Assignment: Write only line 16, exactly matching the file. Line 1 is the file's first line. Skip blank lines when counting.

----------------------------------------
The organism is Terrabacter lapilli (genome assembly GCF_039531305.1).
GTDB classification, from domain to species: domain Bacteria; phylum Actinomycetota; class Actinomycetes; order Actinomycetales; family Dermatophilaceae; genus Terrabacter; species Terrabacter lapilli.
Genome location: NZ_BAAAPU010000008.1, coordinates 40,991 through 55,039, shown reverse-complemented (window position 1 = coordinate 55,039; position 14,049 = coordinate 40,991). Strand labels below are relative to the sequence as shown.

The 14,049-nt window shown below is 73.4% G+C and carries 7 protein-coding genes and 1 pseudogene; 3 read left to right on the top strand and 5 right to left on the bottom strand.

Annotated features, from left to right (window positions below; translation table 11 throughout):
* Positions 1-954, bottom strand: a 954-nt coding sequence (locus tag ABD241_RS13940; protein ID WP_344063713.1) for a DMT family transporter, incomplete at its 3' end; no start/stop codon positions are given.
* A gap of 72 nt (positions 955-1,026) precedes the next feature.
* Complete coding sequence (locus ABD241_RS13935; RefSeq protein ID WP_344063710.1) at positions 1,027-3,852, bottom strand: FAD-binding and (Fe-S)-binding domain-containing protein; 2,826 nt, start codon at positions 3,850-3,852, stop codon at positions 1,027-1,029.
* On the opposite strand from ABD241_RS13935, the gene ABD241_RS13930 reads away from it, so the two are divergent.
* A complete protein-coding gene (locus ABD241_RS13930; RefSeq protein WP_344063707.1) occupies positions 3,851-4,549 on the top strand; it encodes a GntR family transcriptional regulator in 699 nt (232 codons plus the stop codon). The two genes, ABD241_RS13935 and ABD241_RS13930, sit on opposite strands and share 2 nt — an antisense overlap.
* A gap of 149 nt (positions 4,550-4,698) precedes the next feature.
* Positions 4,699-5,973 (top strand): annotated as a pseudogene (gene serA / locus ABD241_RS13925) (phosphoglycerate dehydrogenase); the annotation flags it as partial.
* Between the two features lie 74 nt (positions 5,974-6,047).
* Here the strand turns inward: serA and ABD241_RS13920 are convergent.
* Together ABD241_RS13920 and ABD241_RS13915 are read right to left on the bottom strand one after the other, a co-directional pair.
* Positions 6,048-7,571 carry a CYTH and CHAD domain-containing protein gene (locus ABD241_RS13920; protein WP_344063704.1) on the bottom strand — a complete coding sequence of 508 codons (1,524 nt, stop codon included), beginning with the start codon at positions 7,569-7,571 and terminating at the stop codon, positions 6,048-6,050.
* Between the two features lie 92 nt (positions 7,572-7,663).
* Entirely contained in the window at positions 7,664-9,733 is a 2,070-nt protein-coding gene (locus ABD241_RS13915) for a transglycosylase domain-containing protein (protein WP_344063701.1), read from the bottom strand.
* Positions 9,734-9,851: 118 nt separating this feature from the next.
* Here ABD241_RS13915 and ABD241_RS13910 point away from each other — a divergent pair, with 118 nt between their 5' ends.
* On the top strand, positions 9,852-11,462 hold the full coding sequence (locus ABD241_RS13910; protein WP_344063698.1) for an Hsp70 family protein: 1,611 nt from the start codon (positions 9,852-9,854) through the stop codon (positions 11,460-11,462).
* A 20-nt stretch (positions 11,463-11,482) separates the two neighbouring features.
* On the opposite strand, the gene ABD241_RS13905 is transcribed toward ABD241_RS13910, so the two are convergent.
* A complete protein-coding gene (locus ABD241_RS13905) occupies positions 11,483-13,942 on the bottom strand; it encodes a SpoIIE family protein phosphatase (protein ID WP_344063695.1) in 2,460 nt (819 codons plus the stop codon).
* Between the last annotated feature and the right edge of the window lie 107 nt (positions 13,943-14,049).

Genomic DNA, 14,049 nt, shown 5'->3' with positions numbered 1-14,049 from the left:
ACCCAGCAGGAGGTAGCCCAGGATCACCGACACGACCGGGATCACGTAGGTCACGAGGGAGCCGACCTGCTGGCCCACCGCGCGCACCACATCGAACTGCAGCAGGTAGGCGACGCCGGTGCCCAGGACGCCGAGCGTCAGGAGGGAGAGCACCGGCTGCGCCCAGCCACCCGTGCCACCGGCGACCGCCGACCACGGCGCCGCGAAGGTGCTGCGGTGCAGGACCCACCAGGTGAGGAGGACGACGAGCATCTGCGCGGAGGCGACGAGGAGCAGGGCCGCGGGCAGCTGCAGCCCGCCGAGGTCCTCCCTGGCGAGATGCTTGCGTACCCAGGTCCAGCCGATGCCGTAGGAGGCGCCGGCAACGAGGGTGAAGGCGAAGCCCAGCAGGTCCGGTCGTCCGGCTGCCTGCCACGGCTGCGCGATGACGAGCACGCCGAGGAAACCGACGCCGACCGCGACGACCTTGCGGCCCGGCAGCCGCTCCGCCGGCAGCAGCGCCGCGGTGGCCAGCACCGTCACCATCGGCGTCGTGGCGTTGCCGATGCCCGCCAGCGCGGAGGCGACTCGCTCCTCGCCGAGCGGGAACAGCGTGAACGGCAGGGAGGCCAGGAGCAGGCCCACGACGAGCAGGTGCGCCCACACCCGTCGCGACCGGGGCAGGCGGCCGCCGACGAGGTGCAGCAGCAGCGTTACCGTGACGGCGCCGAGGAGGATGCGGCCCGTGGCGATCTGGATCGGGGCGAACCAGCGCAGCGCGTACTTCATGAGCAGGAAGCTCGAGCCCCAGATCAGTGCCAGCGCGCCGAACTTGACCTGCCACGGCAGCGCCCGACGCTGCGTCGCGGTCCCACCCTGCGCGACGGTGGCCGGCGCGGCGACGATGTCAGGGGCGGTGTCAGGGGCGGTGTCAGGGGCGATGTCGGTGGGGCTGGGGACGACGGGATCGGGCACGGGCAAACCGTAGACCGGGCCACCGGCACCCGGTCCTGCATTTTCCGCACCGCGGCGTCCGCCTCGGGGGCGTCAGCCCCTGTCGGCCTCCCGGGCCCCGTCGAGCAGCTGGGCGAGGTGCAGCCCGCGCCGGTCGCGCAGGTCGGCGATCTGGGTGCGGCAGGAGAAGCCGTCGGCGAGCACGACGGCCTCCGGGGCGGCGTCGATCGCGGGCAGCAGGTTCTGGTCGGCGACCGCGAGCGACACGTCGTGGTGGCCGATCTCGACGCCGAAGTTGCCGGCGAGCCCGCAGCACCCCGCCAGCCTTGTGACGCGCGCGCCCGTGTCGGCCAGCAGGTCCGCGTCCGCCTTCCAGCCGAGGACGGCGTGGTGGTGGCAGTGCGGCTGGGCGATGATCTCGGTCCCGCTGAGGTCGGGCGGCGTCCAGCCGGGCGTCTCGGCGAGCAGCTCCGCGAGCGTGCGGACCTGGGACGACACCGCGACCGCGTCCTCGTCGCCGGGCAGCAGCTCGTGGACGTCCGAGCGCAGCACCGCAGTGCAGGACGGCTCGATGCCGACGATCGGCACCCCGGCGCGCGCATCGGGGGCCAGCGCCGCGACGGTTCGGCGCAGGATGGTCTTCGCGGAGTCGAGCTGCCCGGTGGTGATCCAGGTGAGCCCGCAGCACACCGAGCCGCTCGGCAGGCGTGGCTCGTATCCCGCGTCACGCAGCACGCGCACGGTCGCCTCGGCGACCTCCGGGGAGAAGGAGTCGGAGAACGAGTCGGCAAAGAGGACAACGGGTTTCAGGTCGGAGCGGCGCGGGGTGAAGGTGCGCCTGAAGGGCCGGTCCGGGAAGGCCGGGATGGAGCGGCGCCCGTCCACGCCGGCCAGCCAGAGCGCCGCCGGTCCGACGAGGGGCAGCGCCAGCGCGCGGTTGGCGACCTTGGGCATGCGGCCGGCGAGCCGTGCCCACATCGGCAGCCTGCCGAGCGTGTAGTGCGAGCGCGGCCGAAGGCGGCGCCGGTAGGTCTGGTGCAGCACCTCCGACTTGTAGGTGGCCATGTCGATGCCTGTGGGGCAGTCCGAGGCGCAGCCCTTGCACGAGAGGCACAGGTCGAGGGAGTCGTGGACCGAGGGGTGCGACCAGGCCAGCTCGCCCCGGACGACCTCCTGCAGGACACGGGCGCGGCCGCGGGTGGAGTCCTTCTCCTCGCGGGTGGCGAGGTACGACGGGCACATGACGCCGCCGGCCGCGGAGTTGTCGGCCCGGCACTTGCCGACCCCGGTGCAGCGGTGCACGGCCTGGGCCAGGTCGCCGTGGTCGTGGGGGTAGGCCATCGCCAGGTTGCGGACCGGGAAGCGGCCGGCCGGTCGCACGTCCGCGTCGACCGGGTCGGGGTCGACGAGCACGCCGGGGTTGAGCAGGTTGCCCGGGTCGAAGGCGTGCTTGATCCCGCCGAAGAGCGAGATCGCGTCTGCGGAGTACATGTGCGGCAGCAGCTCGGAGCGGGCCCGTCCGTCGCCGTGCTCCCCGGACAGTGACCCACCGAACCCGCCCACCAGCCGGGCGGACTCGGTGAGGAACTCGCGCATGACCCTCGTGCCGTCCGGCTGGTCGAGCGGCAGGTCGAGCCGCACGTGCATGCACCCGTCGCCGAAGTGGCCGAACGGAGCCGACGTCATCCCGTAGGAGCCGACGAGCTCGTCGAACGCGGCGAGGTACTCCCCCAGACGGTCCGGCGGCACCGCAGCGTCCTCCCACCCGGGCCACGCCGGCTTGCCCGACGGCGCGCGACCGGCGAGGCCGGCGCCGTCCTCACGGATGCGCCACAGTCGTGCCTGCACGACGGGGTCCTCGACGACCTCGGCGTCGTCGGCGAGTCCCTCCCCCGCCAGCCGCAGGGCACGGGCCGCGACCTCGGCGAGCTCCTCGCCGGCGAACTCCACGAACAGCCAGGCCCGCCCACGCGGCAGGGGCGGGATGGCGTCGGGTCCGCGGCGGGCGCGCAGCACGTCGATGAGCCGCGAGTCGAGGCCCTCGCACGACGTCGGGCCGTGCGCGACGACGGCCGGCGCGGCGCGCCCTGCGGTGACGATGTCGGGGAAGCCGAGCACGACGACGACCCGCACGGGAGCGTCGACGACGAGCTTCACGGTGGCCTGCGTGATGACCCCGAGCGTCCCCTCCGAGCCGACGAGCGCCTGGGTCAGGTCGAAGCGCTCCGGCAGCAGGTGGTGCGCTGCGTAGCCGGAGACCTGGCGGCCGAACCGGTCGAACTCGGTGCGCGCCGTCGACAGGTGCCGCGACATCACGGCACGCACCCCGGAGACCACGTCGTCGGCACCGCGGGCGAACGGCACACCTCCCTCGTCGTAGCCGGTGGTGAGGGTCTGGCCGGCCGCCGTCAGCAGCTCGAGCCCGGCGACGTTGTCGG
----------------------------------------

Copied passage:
* Positions 6,048-7,571 carry a CYTH and CHAD domain-containing protein gene (locus ABD241_RS13920; protein WP_344063704.1) on the bottom strand — a complete coding sequence of 508 codons (1,524 nt, stop codon included), beginning with the start codon at positions 7,569-7,571 and terminating at the stop codon, positions 6,048-6,050.